Divorce and the Family Business
Business interests in divorce proceedings often lead to difficulties within the resolution of financial matters and the law as to how these business interests are dealt with is complex. It is therefore important to take good legal advice.
The law states that on separation, all the circumstances of the case must be taken into account. By definition therefore, this includes any business interests. The Court has a wide discretion to do what it considers to be fair. The traditional starting point for dividing assets is equality but fairness and needs may dictate otherwise. Treating a business asset as a cash asset in the same way as property or savings is a common mistake. Another common mistake is taking into account the full value of any business interests and then making spousal maintenance payments on top (double counting)
Some businesses are small income producing businesses only and therefore there is little merit in having the business valued by an independent accountant as there is no real capital value to the business. However, in large or more complex cases, a valuation can be helpful to guide the legal advisers and if necessary the court, as to future income generation, whether there is surplus cash, what the viability of a future sale is etc. This will be carried out by a forensic accountant. There are a number different valuation methods depending on the type of business but valuations have also been described as a snapshot of the position only, so are best used for guidance purposes.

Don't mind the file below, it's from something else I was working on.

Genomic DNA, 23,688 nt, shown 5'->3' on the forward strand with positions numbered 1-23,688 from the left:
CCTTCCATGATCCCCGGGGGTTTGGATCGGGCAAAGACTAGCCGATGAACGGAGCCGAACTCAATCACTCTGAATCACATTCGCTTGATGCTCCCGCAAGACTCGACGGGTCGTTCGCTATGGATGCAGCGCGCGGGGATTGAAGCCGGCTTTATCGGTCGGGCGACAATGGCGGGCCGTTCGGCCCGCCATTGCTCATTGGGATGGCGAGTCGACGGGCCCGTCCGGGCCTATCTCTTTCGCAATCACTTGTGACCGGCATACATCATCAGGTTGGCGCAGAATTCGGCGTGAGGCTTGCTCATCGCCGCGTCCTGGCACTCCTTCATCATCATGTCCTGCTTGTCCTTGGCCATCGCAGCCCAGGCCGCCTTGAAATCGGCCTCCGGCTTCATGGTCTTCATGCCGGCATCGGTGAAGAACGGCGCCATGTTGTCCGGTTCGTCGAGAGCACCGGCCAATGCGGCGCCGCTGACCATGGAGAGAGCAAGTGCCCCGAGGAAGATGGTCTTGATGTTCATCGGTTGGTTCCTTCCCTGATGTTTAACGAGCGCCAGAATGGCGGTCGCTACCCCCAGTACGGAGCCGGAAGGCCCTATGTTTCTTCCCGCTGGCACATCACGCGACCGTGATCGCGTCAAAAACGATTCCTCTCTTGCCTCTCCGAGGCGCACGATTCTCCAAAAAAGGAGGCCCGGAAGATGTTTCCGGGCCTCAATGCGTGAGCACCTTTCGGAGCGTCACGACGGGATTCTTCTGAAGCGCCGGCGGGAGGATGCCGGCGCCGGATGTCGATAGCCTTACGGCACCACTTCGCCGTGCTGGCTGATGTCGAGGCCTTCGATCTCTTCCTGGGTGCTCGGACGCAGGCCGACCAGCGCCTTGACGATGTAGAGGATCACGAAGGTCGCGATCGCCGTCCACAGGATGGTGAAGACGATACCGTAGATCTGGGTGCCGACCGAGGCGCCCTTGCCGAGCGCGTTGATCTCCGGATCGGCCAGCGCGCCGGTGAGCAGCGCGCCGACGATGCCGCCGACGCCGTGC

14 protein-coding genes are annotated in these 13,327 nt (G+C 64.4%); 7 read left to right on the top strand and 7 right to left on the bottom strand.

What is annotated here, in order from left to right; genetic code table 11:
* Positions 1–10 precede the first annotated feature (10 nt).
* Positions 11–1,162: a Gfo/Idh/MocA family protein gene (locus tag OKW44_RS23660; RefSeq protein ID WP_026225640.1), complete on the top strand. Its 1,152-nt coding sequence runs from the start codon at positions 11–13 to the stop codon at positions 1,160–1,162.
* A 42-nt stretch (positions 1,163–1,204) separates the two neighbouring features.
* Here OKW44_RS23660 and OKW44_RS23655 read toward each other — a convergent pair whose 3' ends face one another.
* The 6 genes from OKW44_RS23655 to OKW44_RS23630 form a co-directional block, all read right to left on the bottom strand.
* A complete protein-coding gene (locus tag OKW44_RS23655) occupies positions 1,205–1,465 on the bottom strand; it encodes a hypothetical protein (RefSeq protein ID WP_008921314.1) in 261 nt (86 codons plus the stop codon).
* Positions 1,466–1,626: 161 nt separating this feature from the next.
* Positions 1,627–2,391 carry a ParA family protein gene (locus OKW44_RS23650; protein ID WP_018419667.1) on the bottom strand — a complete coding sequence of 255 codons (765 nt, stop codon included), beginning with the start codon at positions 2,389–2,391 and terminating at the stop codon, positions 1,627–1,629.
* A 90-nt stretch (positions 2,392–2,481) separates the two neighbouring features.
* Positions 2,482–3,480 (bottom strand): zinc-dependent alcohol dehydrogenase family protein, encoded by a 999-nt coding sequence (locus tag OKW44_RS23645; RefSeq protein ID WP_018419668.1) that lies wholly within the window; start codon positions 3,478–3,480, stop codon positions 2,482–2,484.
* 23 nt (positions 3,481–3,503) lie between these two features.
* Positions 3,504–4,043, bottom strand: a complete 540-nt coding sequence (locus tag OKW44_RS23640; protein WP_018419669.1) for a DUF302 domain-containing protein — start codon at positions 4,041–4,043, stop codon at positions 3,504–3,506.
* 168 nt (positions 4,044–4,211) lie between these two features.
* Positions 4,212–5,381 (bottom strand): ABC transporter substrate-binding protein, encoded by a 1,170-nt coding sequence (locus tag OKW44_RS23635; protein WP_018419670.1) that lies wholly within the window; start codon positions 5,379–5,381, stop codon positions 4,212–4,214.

The Court’s preference is to divide the “copper bottomed” assets such as houses and savings, in one way (usually so as to meet needs) and then divide the more risk laden assets, such as a business, separately. The Court is able to order the business to be sold although the normal outcome is generally to leave the business intact as it is usually the main source of income for the family. It can also order shares in the company to be transferred from one person to the other, subject to any restrictions in the shareholders agreement. If there is a large degree of cooperation, both spouses might remain in the business. A new shareholders or partnership agreement is likely to be required. The non business earning spouse can possibly be compensated by receiving a greater share of the other assets such as the home, investments and pensions. She/he may also receive maintenance whilst waiting for their share in the business to come to fruition. Alternatively, it is sometimes possible for a business to raise money because it has surplus capital or it can borrow funds. This way a clean break can be achieved which is usually what most separating couples would like to achieve.
It becomes more complicated if the business is owned by several people. There are more restrictions on what can be done and the other business owners need to agree to help.
If a business person is looking to get married, it is certainly worth asking his/her fiancé to sign up to a pre-nuptial agreement. This can protect the business in the event of a divorce, provided the overall agreement is fair and meets the other person’s needs.
Divorce involving business assets can be expensive and time consuming. It is much better to try and reach a fair outcome and use arbitration as opposed to Court in the absence of an agreement. Specialist advice on this complex area is however highly recommended.